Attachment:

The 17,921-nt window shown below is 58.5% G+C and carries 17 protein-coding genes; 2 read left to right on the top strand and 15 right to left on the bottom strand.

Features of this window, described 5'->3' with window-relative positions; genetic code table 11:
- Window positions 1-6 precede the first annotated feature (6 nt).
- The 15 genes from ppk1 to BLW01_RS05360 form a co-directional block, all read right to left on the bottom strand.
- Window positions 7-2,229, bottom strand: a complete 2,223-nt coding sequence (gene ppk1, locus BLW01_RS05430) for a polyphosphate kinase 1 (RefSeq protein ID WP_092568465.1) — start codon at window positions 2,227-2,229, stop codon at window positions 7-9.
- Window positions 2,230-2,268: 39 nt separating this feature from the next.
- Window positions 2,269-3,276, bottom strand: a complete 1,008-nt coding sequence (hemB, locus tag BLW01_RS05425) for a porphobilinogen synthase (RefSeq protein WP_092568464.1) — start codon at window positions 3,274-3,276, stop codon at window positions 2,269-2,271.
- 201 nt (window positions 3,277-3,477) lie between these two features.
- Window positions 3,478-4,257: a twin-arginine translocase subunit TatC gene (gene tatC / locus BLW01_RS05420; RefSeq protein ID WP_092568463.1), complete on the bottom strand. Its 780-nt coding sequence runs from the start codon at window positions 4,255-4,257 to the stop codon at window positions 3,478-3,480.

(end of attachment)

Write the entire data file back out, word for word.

The 17,921-nt window shown below is 58.5% G+C and carries 17 protein-coding genes; 2 read left to right on the top strand and 15 right to left on the bottom strand.

Features of this window, described 5'->3' with window-relative positions; genetic code table 11:
- Window positions 1-6 precede the first annotated feature (6 nt).
- The 15 genes from ppk1 to BLW01_RS05360 form a co-directional block, all read right to left on the bottom strand.
- Window positions 7-2,229, bottom strand: a complete 2,223-nt coding sequence (gene ppk1, locus BLW01_RS05430) for a polyphosphate kinase 1 (RefSeq protein ID WP_092568465.1) — start codon at window positions 2,227-2,229, stop codon at window positions 7-9.
- Window positions 2,230-2,268: 39 nt separating this feature from the next.
- Window positions 2,269-3,276, bottom strand: a complete 1,008-nt coding sequence (hemB, locus tag BLW01_RS05425) for a porphobilinogen synthase (RefSeq protein WP_092568464.1) — start codon at window positions 3,274-3,276, stop codon at window positions 2,269-2,271.
- 201 nt (window positions 3,277-3,477) lie between these two features.
- Window positions 3,478-4,257: a twin-arginine translocase subunit TatC gene (gene tatC / locus BLW01_RS05420; RefSeq protein ID WP_092568463.1), complete on the bottom strand. Its 780-nt coding sequence runs from the start codon at window positions 4,255-4,257 to the stop codon at window positions 3,478-3,480.